This is part of a collection of rebuttals, responses, and replies. See the index.

Roman Catholic soteriology rejects faith alone (‘sola fide‘). The Sacraments are a part of salvation. Sola fide implies the rejection of the sacraments, including marriage as a sacrament. If Sanctified Marriage is equal to Sacramental marriage, then both must be rejected.

On Friday at Sigma Frame, Jack wrote a fantastic piece, “Apostolic Apostasy“, which summarized my post “Axioms of Faith” quite well, proving once again that I could use an editor. It got no comments, but…

…it was the most liked post in three weeks, when last the same four people—who rarely comment—liked another similar post (re: my comments and Ed Hurst’s post). Now, two new posts and a quiet weekend later, and Jack has this to say:

I am surprised that Catholics have not called out Derek for misrepresenting the Catholic position on Sacramental Marriage, or me for misunderstanding it.  Catholic readers have been strangely silent about this whole topic
— Jack @ Sigma Frame, “Sacramental Soteriology

I’ve written extensively about Roman Catholicism. I derive these positions primarily from Roman Catholic sources.[1] Jack’s short summary effectively sidesteps most of the evidence I have presented to-date from the lips of Roman Catholics and the Mother Church.

If I’m misrepresenting the Catholic position, so too have the Protestant Reformers for five centuries. But the Protestant reformers were not confused about what Roman Catholics believed regarding salvation. Nor did they actually agree with Roman Catholicism the whole time. It wasn’t one big mistake, a “whoopsy!“, that led to the murderings. Many key reformers were ex-priests! Others regularly examined the primary teachings—both verbal and writings—of Roman Catholicism. Some would maintain their views at their own trials and executions even as Rome explained their ‘errors’.

From the beginning of the Protestant Reformation, Martin Luther understood justification to be entirely the work of God and was condemned for it. Justification by faith was the reason for the Reformation. If Roman Catholics do not believe in justification by works (as they sometimes claim), then why then was Martin Luther condemned for asserting that we are not justified by our own works? I will discuss this further below.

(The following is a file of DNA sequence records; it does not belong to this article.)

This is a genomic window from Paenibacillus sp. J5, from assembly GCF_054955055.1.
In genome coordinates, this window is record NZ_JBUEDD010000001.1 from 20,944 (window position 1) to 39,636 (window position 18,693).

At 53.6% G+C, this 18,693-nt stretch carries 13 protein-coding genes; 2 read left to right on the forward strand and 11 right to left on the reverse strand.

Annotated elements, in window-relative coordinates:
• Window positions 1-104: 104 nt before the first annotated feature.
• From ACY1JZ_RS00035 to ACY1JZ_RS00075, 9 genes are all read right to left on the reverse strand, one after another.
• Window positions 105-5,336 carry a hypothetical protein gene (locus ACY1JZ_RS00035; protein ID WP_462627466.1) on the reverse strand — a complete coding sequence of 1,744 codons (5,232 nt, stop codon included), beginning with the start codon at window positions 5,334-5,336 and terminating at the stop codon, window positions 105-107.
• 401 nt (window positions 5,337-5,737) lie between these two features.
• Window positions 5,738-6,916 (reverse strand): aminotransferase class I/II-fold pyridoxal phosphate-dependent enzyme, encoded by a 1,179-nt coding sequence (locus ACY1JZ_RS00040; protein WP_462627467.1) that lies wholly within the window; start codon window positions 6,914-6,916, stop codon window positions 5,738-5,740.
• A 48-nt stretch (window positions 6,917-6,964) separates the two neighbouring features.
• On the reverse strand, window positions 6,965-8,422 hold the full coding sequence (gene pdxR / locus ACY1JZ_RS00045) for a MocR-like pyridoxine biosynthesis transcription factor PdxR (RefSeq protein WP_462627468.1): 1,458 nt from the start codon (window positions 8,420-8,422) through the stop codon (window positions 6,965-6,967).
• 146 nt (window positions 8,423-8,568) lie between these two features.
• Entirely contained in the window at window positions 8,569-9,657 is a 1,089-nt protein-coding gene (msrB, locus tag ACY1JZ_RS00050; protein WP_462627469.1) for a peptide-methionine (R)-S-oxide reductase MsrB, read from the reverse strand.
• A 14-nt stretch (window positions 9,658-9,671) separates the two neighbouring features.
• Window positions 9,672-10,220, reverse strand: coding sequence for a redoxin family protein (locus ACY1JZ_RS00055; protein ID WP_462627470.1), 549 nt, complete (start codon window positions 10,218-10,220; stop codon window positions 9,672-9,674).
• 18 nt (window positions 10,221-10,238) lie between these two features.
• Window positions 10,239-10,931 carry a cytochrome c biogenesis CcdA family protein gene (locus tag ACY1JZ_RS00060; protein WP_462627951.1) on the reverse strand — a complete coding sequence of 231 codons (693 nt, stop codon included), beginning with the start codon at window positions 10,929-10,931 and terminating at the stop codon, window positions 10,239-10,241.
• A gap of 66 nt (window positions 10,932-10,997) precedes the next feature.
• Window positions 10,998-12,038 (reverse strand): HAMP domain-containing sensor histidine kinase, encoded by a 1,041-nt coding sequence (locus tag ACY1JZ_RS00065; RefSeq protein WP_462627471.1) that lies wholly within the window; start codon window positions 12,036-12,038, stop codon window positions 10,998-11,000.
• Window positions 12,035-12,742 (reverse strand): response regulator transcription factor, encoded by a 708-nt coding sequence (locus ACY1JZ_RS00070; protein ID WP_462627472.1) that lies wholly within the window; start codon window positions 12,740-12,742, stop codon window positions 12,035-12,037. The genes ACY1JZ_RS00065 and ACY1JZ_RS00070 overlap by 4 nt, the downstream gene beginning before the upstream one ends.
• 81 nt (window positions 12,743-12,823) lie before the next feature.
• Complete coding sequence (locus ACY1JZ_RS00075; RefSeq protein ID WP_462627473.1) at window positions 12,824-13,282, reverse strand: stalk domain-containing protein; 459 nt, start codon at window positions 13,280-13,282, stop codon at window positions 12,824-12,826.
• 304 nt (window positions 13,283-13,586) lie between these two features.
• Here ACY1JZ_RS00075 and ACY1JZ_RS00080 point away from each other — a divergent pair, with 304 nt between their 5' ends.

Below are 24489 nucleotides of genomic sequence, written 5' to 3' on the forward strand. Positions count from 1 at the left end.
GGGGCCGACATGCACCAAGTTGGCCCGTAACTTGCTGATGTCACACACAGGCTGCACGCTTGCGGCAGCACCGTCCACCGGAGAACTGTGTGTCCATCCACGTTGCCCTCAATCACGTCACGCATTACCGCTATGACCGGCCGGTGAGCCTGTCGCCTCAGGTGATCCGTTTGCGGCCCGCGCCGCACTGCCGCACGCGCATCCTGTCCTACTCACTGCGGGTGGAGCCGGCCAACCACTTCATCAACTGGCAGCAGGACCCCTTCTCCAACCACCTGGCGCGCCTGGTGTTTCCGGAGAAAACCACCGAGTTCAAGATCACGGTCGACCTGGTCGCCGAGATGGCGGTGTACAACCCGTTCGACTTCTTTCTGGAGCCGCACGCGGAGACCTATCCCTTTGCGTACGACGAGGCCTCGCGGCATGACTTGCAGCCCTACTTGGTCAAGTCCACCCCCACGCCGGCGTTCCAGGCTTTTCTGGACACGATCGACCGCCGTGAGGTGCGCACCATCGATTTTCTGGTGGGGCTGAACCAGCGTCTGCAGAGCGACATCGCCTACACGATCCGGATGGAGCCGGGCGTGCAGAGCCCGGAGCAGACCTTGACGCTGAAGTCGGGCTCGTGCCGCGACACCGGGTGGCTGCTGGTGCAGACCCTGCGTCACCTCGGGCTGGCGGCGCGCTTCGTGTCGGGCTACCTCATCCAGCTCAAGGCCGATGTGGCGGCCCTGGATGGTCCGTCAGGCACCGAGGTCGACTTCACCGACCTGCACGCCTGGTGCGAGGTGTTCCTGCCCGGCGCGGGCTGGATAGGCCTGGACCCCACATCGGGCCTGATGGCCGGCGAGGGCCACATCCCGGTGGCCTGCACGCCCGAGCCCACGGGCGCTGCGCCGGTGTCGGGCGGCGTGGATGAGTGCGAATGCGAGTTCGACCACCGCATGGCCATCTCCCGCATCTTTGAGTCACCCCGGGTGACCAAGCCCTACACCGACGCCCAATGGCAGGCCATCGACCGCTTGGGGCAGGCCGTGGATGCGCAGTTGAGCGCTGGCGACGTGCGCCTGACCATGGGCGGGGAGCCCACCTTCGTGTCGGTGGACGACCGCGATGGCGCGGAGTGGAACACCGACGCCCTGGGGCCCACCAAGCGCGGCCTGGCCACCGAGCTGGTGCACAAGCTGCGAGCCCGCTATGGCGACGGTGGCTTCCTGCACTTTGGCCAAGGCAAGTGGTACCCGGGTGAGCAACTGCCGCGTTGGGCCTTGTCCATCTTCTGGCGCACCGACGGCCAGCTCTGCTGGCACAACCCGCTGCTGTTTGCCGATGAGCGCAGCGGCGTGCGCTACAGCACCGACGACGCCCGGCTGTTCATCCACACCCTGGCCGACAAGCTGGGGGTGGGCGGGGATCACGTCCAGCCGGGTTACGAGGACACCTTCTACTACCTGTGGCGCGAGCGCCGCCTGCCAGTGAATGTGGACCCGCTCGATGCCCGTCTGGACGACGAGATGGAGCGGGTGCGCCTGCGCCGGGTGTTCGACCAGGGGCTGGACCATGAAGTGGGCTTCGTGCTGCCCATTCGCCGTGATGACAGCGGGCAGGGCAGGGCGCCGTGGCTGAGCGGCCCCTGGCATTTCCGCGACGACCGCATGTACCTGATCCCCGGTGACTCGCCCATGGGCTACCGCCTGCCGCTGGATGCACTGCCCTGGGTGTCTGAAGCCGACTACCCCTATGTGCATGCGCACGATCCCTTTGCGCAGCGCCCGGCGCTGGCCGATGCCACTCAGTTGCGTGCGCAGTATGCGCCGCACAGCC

Regardless, I have debated Roman Catholics whose views confirm the accuracy of these positions. I read and cite Roman Catholic apologists. These views do not come out of nowhere. They are not misrepresentations. For Ed Hurst, the same is true:

I worked within Catholic institutions for a couple of years. What I posted about the sacrament of marriage on my blog was based on several conversations I had with senior priests. It was echoed by Catholic chaplains in the military, but this was all no later than the 1990s. If a significant number of Catholic folk think otherwise, particularly since then, I’m not concerned. I stand by my post.

So when Jack says…

“Sacramental marriage [..] is not an issue of salvation”

…he shows that he fundamentally misunderstands Roman Catholic dogma, presumably from not interacting with Roman Catholics on these matters.

To Be Catholic

To learn more about the Roman Catholic perspective, read apologist Patrick Madrid’s popular book “Answer Me This!” or read this extensive ongoing web series “Becoming Catholic” by apologist Joshua Charles. If the latter, start with “Baptismal Regeneration” and see how the Sacrament of Baptism is the means—the cause—of salvation that is explicitly mutually exclusive with “sola fide” (faith alone). The mutual exclusivity in core belief is why the Westminister Confession of Faith disallows marriage to anyone who is not a Christian, including Roman Catholics:

“3. It is lawful for all sorts of people to marry who are able with judgment to give their consent; yet it is the duty of Christians to marry only in the Lord. And, therefore, such as profess the true reformed religion should not marry with infidels, Papists, or other idolaters: neither should such as are godly be unequally yoked, by marrying with such as are notoriously wicked in their life or maintain damnable heresies.”
— WCoF, Chapter 24: “Of Marriage and Divorce